“Why I Built This” is a series by HomeTree Coworking and Venture Frontier Lanka that highlights some of the best and brightest in Sri Lanka’s industries. The second episode of “Why I Built This” featured Manju Gunawardana.
Manju started off by talking a bit about himself. A senior scientist and board member at the Sri Lanka Institute of Nanotechnology, Manju is also the Group CEO of Research Innovation at LOLC. Apart from that, he has been behind a number of companies under the LOLC umbrella.
Why I Built This? To add value
Manju began his session at Episode 2 of Why I Built This by sharing that rather than simply exporting the valuable raw materials out of Sri Lanka, he brainstormed methods to make use of these materials to add value to them. Manju shared that while you would need a scientific mind to actually carry out the task, initiating an idea can be done by almost anyone with almost no experience. It just takes common sense.
In terms of innovation, Manju shared that “You don’t need in-depth knowledge to be an innovator”. You can think of something new in order to resolve a problem that you face in your day to day life. If you do not have the resources to solve said problem, then you can approach those who do have the resource. That is the starting point to all this.
Shifting from one field to another (literally)
From developing solutions for military use, Manju Gunawardana has shifted to a more nature-centric approach. For example, from flying UAVs, Manju now spearheads projects that use drones to agriculture problem-solving scenarios.
Drawing examples from the Meethotamulla incident, Manju shared at Episode 2 of Why I Built This, how drones were used to get a general understanding of what the actual situation was and what steps they needed to take to stabilize the problem.
Manju went on to share that the drone they used was a DJII Phantom which is a consumer-grade drone. The key was that the sensors that it was equipped with were in line with the payload of the drone. So it was just a matter of taking the existing knowledge in the field and applying it to a different scenario.
Manju’s next example was using drones to measure plant-related and agriculture-related datasets. For example, the drones would be able to measure the level of nitrogen and the greenness of plants. At the same time, the drones are equipped with spectral imaging cameras and some also have nozzles attached to them. All these technologies also help measure the field heights. These are extremely important when it comes to water management, Manju shared.
If you are to maintain a specific depth of water in a field, you need extremely level land. If it is not level, you will have variations in the water level. Once the variation has been detected, Manju shared, the next step is to act accordingly. As such, once the data from the field has been analyzed, the drones would be able to spray the areas that have a deficit in water, saving a reasonable amount of manpower and agrochemicals.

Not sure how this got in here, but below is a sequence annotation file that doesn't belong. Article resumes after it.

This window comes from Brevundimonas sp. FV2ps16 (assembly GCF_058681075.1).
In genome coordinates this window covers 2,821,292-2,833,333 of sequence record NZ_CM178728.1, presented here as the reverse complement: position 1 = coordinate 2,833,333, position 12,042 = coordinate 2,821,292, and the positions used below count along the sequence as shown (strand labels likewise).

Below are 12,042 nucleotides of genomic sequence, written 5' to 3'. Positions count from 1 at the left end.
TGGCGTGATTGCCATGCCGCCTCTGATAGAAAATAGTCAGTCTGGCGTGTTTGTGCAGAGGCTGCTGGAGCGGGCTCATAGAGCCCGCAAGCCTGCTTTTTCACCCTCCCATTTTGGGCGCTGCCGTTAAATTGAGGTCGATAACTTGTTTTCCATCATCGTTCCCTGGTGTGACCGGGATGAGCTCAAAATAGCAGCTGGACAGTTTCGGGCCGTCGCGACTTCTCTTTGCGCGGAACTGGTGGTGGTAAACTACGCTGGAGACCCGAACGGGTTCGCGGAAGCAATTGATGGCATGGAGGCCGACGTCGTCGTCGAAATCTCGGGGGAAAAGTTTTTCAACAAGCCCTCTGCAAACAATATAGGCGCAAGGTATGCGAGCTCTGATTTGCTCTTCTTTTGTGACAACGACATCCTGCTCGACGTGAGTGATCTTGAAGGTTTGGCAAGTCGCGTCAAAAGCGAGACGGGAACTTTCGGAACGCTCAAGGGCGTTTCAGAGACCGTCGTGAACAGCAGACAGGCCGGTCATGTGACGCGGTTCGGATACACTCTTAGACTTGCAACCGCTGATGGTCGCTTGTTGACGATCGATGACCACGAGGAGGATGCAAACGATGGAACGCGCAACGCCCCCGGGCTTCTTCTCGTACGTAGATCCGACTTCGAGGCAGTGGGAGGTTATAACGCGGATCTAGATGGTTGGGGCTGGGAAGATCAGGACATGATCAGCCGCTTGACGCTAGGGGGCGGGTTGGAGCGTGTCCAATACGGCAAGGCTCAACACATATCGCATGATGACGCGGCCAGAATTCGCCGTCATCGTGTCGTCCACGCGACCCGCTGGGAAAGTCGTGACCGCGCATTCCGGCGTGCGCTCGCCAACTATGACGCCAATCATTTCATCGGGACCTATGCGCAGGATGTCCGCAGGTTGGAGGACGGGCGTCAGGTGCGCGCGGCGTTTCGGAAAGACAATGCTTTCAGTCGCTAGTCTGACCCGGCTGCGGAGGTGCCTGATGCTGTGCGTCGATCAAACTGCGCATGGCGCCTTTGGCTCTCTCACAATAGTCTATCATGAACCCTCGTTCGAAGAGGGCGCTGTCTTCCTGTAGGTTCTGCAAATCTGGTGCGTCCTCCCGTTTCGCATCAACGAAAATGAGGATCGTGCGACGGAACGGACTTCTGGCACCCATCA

Manju emphasized that all this was carried out with consumer-grade equipment rather than more sophisticated, expensive equipment. His point was that with enough research and experience, you can innovate and create solutions to problems on a more cost-effective level.
Using Technology for a safer healthier tomorrow
Manju Gunawardana’s next case study was about consumables such as food and medicine. Using advanced technology, Manju shared how they can get an actual breakdown of the composition of processed food such as yoghurt and various tablets.
With tablets and pills, it’s all about the purity of the tablet. He went on to share that the purity level in the same tablet manufactured in Europe and India, for example, would vary. This is because the latter country produces the tablet with a lesser amount of the key ingredient of the tablet so as to lower the cost.
With regards to the Easter Sunday attacks, Manju shared that by using a small FTIR (Fourier-transform infrared spectroscopy) device, he was able to identify the correct explosive used in the bombings. Rather than the commonly thought TATP (Triacetone triperoxide), it was actually Urea Nitrate which is a fertilizer based high explosive.
Manju Gunawardana’s point was that in order to detect this, they would have usually needed a Raman Spectrometer which costs around USD 100,000. But here, they used a USD 225 FTIR device. The important thing to see here was not the device itself, but how it was used and how the trace analysis was carried out.
Graphite Content ahead
Manju Gunawardana also shared his experience in converting Graphite to Graphene. In case you didn’t know, Sri Lanka has a considerable amount of Graphite that can be mined. Graphene has a variety of uses from PCBs, to batteries to a whole heap of other use cases. It can be used as a raw material in another industry. For example, adding graphene to an Exide battery increased battery longevity by almost 200%.
Manju also shared that he requested a loan of USD 2 Million to equip SLINTEC and launch Ceylon Graphene Technologies. All this was done just within a week. Following this, SLINTEC produced the first kilogram of Graphene almost 1½ years ago. Manju was also a board member of the US Graphene Association. That relationship enabled them to send Graphene from Sri Lanka to other Graphene players. They too saw the purity of the graphite used which was of extremely high quality.
In Conclusion: Why I Built This
In conclusion, Manju Gunawardana emphasized that you don’t need structured knowledge or any type of paper qualification or training to start thinking in a different innovative manner. Always think from your heart, and not from your head, Manju added. He also shared that most of the world-class innovations come from those with almost no subject knowledge at all. If you have something simple enough for everyone to use, that is the best innovation.